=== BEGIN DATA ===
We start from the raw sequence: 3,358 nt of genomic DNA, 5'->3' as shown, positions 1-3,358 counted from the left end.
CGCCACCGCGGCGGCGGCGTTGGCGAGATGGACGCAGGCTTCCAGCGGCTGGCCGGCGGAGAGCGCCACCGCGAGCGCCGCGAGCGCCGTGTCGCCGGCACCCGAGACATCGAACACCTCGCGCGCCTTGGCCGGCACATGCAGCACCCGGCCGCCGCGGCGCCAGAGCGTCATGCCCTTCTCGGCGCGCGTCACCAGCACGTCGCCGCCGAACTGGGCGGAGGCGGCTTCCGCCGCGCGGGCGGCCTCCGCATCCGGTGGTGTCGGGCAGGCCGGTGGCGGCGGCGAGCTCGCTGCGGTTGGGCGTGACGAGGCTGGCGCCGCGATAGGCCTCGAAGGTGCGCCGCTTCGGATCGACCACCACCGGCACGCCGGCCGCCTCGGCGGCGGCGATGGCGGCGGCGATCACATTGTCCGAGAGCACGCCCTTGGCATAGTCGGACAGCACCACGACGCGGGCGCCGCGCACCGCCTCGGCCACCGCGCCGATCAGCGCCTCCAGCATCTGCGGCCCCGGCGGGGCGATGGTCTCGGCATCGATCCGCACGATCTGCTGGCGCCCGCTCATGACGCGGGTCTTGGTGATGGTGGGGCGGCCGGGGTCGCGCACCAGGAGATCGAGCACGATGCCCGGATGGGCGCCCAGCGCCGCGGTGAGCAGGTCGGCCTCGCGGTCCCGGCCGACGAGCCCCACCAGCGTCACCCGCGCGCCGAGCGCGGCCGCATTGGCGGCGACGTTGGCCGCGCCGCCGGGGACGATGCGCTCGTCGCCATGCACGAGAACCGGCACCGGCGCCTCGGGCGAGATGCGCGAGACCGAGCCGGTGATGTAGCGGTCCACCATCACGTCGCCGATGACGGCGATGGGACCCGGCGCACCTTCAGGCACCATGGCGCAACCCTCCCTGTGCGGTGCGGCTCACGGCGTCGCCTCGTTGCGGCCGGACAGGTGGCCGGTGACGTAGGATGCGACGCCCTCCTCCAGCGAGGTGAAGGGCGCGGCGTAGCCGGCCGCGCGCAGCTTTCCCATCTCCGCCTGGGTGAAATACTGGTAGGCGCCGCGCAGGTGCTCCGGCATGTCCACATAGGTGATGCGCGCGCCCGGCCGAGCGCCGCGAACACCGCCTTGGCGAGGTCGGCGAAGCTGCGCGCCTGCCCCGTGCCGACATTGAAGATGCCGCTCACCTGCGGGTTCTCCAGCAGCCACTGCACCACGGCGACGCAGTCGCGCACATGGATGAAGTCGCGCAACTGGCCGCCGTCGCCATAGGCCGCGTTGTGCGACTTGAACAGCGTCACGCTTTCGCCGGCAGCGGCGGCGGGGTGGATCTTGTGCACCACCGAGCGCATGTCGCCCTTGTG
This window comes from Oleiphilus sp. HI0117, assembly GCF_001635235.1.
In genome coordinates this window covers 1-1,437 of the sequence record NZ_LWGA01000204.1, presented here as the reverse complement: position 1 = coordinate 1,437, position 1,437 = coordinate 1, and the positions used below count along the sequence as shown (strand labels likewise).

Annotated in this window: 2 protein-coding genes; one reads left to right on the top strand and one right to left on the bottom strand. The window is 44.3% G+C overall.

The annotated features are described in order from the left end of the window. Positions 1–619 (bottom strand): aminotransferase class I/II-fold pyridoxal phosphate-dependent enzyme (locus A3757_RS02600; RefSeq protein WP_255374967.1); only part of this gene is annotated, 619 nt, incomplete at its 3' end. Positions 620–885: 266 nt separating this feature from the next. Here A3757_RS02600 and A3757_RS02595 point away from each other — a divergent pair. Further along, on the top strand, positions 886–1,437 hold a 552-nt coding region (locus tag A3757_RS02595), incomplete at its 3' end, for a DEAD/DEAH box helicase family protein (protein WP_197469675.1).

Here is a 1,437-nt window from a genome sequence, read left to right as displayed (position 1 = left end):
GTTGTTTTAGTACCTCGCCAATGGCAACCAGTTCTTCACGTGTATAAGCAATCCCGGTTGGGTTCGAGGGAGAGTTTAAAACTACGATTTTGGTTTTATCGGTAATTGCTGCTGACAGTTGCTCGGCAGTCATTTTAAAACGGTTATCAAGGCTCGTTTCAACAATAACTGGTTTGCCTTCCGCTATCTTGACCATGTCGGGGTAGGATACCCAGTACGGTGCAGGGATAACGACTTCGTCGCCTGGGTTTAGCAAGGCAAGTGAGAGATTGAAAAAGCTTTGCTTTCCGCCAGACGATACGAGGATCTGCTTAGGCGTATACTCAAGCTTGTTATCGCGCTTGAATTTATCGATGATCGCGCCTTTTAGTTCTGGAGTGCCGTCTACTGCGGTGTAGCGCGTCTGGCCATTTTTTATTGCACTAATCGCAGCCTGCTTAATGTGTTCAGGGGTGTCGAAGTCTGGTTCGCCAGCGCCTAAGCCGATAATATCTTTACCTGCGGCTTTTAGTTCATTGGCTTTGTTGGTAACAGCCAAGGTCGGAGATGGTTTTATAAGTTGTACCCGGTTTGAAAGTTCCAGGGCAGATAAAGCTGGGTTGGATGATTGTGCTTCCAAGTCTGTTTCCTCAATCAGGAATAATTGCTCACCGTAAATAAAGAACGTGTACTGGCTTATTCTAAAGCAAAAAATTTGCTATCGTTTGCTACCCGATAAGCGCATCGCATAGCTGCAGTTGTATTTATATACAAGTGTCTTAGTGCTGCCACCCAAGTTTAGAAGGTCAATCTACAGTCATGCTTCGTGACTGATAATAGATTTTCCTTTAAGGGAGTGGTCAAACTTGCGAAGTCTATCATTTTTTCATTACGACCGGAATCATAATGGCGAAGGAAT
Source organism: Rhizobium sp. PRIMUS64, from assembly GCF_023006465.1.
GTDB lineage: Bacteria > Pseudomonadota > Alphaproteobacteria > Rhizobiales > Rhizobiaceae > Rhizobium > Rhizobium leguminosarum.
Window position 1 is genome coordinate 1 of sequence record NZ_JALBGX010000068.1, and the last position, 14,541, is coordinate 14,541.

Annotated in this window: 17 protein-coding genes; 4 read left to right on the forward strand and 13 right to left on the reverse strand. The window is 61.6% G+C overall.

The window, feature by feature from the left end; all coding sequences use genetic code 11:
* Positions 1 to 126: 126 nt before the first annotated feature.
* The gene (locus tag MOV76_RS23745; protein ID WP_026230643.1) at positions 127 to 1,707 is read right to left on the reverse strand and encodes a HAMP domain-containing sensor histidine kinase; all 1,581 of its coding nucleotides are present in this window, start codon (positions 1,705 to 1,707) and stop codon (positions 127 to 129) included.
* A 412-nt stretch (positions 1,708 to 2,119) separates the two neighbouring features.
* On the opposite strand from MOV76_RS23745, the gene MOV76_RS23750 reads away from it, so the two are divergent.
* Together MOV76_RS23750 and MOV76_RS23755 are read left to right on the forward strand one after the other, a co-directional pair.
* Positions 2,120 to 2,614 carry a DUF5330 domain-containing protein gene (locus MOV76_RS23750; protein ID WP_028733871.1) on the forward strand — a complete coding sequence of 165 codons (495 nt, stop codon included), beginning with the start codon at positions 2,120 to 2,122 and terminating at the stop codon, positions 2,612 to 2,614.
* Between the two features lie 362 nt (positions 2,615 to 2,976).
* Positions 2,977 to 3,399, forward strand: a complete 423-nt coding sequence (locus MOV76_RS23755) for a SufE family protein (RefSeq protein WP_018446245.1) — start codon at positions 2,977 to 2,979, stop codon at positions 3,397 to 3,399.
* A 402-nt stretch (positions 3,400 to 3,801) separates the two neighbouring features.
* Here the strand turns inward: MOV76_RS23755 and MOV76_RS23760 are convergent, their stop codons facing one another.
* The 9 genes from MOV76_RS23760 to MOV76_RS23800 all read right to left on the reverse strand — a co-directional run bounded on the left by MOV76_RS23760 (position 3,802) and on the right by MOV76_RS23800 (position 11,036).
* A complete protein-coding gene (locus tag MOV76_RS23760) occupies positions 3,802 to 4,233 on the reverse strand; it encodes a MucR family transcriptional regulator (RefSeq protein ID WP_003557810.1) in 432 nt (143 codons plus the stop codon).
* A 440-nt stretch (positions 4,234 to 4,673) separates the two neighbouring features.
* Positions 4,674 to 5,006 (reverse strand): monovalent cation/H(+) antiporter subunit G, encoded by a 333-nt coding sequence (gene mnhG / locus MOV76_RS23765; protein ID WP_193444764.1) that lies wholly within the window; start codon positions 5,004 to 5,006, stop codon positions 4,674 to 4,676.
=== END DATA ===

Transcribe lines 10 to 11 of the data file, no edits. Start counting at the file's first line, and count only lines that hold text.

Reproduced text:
GTDB lineage: Bacteria > Pseudomonadota > Alphaproteobacteria > Rhizobiales > Rhizobiaceae > Rhizobium > Rhizobium leguminosarum.
Window position 1 is genome coordinate 1 of sequence record NZ_JALBGX010000068.1, and the last position, 14,541, is coordinate 14,541.